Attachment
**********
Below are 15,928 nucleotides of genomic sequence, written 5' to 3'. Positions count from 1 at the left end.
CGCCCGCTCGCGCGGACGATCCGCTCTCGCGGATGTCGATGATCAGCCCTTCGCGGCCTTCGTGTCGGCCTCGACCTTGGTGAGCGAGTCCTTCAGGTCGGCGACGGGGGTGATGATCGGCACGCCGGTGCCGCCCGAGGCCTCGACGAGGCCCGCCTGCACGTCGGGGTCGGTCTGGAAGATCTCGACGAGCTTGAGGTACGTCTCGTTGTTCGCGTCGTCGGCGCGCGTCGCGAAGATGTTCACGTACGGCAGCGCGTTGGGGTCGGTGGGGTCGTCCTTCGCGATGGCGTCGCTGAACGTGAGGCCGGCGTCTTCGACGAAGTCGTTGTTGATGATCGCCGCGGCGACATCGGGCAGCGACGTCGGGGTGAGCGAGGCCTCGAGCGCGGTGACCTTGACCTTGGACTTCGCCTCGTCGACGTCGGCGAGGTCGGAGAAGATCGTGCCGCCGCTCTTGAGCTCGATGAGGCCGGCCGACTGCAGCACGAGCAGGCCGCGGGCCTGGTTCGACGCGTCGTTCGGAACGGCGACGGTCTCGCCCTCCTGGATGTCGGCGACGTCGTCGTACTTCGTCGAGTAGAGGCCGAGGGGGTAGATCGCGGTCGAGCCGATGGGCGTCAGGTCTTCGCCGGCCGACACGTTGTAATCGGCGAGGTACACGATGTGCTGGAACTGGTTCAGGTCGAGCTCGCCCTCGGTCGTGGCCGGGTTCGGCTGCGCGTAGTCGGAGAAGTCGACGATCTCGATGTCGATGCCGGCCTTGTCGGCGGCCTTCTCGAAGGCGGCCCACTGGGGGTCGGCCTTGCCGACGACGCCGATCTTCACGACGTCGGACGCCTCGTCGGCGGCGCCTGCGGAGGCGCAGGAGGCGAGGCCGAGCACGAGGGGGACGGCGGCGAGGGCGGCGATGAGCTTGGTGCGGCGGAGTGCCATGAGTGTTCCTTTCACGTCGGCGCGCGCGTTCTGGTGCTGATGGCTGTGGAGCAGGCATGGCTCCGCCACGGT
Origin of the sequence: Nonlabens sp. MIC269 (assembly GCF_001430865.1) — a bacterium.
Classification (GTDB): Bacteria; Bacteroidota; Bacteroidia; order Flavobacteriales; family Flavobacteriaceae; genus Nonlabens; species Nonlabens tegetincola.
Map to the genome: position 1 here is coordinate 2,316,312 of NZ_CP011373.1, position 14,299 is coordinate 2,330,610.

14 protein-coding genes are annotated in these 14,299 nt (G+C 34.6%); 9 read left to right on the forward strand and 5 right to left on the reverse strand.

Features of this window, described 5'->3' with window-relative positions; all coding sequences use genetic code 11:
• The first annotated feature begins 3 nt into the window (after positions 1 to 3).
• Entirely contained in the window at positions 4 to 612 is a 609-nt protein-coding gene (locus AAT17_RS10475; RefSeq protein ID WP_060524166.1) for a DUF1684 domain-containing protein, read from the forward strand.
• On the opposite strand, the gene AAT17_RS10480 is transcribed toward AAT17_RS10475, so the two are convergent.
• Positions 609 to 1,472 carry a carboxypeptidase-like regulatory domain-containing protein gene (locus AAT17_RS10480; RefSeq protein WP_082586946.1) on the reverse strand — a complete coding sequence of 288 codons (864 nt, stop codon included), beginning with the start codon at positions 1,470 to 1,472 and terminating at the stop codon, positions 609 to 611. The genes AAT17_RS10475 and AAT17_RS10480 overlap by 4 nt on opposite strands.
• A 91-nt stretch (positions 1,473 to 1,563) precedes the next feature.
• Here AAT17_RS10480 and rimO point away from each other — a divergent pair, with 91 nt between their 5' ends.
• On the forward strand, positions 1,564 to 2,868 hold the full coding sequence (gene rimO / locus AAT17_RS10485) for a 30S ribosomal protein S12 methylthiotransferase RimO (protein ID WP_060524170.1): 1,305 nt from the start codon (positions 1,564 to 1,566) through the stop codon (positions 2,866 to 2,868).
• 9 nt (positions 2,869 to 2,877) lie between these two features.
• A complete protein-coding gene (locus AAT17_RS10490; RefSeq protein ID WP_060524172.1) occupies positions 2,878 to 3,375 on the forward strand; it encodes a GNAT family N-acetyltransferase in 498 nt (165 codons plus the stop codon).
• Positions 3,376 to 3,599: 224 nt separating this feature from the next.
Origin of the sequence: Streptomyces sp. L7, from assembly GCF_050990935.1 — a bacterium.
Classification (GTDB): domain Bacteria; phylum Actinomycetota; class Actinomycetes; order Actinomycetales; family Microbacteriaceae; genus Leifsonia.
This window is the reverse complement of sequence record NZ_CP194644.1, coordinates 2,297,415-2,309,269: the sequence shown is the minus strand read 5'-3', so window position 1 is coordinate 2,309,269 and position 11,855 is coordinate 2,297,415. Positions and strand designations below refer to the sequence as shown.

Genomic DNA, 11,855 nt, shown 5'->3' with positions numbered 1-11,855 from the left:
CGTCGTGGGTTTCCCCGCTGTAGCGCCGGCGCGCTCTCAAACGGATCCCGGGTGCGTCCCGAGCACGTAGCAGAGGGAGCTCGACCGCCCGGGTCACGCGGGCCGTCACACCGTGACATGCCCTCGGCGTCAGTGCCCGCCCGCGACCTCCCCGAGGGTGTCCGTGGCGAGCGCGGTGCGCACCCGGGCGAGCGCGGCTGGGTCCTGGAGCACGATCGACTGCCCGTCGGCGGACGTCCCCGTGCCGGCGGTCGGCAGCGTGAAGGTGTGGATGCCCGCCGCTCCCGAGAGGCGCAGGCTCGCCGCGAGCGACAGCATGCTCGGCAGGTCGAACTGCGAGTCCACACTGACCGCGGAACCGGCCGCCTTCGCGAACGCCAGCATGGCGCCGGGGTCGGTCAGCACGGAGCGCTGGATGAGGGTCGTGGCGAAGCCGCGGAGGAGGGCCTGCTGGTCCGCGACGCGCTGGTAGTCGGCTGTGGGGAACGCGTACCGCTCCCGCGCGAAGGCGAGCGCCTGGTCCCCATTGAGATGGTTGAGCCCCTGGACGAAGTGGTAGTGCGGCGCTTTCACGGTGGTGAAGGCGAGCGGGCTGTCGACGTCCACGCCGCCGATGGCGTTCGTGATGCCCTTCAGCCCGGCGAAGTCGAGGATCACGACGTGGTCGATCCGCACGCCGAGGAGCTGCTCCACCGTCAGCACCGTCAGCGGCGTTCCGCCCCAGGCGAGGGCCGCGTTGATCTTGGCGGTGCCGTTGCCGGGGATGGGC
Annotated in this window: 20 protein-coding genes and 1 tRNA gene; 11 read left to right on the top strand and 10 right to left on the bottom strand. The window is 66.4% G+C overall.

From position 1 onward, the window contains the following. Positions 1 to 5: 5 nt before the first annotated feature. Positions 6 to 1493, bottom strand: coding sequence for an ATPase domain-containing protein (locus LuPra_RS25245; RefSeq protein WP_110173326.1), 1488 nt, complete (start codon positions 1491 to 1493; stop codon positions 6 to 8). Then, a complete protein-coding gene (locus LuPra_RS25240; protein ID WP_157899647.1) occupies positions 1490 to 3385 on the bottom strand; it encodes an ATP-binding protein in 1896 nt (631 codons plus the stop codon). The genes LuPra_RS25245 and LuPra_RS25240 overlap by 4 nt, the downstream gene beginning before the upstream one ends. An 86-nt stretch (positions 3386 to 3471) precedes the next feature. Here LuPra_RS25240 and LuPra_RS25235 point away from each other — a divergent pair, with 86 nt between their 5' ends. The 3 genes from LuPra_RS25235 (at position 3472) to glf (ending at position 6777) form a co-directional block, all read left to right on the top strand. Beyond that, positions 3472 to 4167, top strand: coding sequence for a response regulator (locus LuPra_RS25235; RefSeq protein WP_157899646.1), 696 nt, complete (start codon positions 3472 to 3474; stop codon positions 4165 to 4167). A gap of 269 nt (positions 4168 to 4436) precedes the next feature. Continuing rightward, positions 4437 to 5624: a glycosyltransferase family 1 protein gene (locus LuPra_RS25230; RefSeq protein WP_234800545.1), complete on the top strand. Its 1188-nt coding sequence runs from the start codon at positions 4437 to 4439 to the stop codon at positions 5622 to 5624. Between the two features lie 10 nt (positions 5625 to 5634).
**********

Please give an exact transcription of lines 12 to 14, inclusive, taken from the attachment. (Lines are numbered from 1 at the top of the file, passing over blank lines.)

• A 91-nt stretch (positions 1,473 to 1,563) precedes the next feature.
• Here AAT17_RS10480 and rimO point away from each other — a divergent pair, with 91 nt between their 5' ends.
• On the forward strand, positions 1,564 to 2,868 hold the full coding sequence (gene rimO / locus AAT17_RS10485) for a 30S ribosomal protein S12 methylthiotransferase RimO (protein ID WP_060524170.1): 1,305 nt from the start codon (positions 1,564 to 1,566) through the stop codon (positions 2,866 to 2,868).